The frequency of stroke and TIA recurrence in the BAIPC group was lower than that in sham BAIPC group [log-rank test, χ2 = 8.442; p = 0.004 (Fig. 4)]. After adjusting for major confounders associated with stroke and TIA recurrence such as diabetes, smoking, hypertension, hyperlipidemia, and aspirin, clopidogrel, warfarin, and statins use, regression analysis results showed a statistically significant difference between stroke and TIA recurrence in both the groups (F = 5.52; p < 0.001).
Fig. 4

Kaplan–Meier curves for primary and secondary end points, log-rank test. Bilateral arm ischemic preconditioning (BAIPC) group (n = 30) and control group (n = 28). (A) Primary end point: stroke and transient ischemic attack (TIA) recurrence. (B) Secondary end point: National Institutes of Health Stroke Scel (NIHSS) score improvement. (C) Secondary end point: modified Rankin Scale (mRS) scores of 0–1. The green line represents the controls; the blue line represents the BAIPC group. The NIHSS and mRS scores were computed on a near daily basis ± 1 day. Twenty-six of the 30 patients in the BAIPC group and 25 of the 28 patients in the control group had a brain magnetic resonance at day 30; 4 of the 30 patients in the BAIPC group and 3 of the 28 patients in the control group had brain computed tomography at day 30; no symptomatic hemorrhages were observed in either group, indicating that BAIPC does not promote acute cerebral hemorrhage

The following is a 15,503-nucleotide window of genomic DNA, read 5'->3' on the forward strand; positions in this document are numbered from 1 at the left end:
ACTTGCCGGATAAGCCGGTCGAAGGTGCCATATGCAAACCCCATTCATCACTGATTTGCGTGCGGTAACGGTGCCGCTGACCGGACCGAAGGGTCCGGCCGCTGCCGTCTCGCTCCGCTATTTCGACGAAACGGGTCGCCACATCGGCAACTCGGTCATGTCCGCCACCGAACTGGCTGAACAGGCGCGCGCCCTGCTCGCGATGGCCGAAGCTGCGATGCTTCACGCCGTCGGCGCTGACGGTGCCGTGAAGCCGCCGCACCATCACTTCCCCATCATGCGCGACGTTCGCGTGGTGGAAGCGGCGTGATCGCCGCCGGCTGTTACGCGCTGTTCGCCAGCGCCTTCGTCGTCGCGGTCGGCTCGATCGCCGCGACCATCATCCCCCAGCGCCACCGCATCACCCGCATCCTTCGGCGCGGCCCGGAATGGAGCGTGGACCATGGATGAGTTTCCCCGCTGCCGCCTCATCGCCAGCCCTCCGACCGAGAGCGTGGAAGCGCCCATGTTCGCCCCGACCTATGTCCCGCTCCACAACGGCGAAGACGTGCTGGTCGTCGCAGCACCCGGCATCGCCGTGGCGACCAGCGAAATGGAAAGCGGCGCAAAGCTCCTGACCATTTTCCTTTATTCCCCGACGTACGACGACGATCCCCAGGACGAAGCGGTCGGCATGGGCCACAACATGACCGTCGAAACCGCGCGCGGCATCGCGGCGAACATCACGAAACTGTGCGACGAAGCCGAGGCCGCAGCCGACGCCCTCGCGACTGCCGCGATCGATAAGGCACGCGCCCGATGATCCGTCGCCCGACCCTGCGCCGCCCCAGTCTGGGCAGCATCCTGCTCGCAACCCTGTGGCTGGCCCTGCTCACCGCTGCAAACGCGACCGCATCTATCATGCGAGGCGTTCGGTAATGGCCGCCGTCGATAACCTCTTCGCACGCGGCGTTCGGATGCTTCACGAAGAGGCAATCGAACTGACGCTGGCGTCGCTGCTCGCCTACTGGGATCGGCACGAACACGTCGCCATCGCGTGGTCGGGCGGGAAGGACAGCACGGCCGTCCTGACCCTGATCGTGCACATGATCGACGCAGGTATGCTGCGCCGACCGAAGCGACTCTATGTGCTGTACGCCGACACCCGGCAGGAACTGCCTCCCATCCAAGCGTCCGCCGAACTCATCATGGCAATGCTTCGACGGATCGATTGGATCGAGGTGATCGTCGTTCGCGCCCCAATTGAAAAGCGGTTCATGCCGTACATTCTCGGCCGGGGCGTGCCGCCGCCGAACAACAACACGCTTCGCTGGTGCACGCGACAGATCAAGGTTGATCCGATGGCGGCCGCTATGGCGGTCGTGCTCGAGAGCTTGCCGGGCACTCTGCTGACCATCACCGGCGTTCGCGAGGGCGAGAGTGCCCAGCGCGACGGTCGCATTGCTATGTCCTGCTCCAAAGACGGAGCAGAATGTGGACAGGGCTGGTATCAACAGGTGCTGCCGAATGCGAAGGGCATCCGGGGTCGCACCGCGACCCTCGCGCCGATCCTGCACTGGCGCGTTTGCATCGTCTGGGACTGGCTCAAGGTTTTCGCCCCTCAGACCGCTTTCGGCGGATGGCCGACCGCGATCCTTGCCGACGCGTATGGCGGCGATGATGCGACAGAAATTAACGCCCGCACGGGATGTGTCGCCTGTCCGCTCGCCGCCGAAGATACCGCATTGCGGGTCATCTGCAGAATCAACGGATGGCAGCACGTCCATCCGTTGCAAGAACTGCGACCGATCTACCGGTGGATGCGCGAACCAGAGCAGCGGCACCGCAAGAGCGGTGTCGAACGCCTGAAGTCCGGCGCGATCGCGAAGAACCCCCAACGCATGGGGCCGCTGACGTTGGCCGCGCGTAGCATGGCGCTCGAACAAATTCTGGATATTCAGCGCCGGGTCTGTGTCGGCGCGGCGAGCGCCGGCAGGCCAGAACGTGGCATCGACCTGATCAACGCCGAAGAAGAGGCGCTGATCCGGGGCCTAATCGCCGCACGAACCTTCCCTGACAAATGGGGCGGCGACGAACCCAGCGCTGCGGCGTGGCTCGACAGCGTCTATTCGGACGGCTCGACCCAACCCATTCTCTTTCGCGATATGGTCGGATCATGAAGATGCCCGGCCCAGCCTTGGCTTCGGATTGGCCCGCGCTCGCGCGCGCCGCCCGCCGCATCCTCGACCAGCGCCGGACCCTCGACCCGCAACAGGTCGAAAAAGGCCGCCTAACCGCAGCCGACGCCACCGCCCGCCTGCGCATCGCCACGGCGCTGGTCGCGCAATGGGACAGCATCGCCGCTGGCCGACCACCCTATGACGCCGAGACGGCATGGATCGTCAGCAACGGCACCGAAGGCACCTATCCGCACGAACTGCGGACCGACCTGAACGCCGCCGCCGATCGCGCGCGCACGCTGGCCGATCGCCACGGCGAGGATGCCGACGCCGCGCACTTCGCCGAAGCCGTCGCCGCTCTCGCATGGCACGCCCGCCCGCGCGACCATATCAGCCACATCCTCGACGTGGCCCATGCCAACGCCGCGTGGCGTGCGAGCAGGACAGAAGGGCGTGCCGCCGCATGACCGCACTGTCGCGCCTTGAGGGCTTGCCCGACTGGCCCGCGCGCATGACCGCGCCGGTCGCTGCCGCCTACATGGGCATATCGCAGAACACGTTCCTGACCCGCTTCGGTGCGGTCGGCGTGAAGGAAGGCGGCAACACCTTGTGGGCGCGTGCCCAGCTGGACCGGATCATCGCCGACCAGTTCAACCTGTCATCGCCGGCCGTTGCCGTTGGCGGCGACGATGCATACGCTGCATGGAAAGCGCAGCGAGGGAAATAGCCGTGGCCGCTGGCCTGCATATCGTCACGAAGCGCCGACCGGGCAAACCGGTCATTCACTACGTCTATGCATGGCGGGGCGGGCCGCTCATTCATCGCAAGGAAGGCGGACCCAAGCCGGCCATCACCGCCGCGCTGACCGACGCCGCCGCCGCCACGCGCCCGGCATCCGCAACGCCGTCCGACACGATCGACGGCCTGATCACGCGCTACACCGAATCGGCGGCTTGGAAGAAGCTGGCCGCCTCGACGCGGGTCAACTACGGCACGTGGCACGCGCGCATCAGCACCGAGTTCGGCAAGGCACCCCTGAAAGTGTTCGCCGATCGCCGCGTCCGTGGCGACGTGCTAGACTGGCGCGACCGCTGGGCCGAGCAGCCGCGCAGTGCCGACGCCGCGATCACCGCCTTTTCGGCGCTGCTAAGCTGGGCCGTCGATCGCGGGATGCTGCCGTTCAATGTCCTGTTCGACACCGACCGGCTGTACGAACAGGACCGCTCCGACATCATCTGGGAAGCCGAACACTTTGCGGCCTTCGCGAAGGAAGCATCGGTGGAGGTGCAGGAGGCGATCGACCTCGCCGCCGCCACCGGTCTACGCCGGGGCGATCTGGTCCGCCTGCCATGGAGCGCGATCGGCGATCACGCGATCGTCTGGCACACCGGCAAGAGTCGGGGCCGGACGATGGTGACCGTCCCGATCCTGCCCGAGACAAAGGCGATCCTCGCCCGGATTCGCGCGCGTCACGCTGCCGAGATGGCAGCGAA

The NIHSS and mRS scores of patients who experienced recurrent stroke events were included in the analysis. By day 180, the average NIHSS and mRS scores in the BAIPC group were 2.97 ± 1.97 and 1.4 ± 1.0, respectively, which were both significantly lower than the control group values of 4.82 ± 2.72 and 2.3 ± 1.1, respectively (t = 4.21 and t = 3.94; all p < 0.01). Taken together, these findings suggest that BAIPC may accelerate stroke recovery and improve clinical outcome. Kaplan–Meier analysis of NIHSS and mRS scores were utilized to track outcomes, and statistically significant improvements were observed in both NIHSS [log-rank test, χ2 = 10.693; p < 0.01 (Fig. 4B)] and mRS scores [log-rank test, χ2 = 4.188; p = 0.04 (Fig. 4C)].